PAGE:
Alex van der Wolk, Philip Radlanski, and Jens Wollesen
Privacy + Data Security
The development of connected and automated (“self-driving”) cars has been the focus of rising regulatory activity in Germany. The Federal Commissioner for Data Protection in Germany (“Federal Commissioner”) and a high-level commission appointed by the German government have separately issued recommendations on the legal and ethical implications of automated driving technology, respectively. Both documents, published in June 2017, are expected to inform the decisions of lawmakers and regulators, but are not directly binding on lawmakers, regulators, or companies. (The authority of the Federal Commissioner in the private sector is limited to providing information to the public.)
The Federal Commissioner stressed the importance of transparency and data minimization: Users should have easy access to their data to understand what personal information has been collected (for example via a monitor on their dashboard), including where data will be collected with their consent. Users should also be provided with a simple tool to delete data (e.g., by switching the software back to factory settings). The Federal Commissioner urged manufacturers to develop products following the privacy-by-design and privacy-by-default principles, and to collect data only where necessary or anonymize the data. In particular, images of a car’s outer surroundings should be deleted as soon as they are no longer required for the purposes for which they were recorded. The Federal Commissioner also highlighted the importance of data safety and stressed that software must be designed in a way that prevents unauthorized access and guarantees reliable protection against cyber-attacks.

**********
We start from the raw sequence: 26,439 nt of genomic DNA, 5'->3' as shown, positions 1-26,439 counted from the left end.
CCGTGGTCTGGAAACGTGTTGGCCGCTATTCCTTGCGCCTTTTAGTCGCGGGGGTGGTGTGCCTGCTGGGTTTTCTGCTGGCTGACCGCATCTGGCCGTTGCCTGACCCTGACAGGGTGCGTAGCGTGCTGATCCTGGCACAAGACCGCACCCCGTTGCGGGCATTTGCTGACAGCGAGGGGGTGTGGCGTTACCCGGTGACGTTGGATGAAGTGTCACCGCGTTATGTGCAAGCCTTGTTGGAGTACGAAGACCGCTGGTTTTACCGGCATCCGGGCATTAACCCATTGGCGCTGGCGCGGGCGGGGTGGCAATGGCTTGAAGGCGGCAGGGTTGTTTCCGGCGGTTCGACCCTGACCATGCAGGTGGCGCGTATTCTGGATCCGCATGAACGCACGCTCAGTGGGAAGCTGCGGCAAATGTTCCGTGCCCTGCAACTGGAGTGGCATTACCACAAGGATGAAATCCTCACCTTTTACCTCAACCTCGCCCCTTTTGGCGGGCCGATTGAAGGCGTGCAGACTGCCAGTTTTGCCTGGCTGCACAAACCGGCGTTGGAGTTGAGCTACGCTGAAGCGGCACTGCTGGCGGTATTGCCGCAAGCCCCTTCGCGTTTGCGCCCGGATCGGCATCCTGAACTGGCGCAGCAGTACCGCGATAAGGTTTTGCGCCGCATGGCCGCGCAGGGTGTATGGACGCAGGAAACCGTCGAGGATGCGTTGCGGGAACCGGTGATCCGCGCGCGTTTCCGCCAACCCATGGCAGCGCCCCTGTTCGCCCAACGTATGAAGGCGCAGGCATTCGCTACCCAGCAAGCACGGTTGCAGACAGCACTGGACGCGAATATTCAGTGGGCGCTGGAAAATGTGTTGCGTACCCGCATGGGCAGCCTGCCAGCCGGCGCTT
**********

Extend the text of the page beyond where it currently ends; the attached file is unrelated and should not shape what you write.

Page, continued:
Meanwhile, the commission appointed by the Federal Minister for Transport published a report on the ethical aspects of automated driving. The commission is comprised of a group of renowned experts from industry, science, and the judiciary who have identified 20 rules with a focus on accountability and liability issues arising in accident and manipulation scenarios. Amongst those rules, the commission stressed that IT systems must be designed in a way that prevents manipulation, in particular where such manipulation may undermine trust in road traffic. The report also suggests that drivers’ consent to the processing of their data should only be deemed voluntary if drivers are offered a “practical alternative” to the processing of their data.
The Federal Commissioner’s recommendations can be downloaded here. The report by the Federal Minister’s commission can be downloaded here. Both documents are published in German language only.
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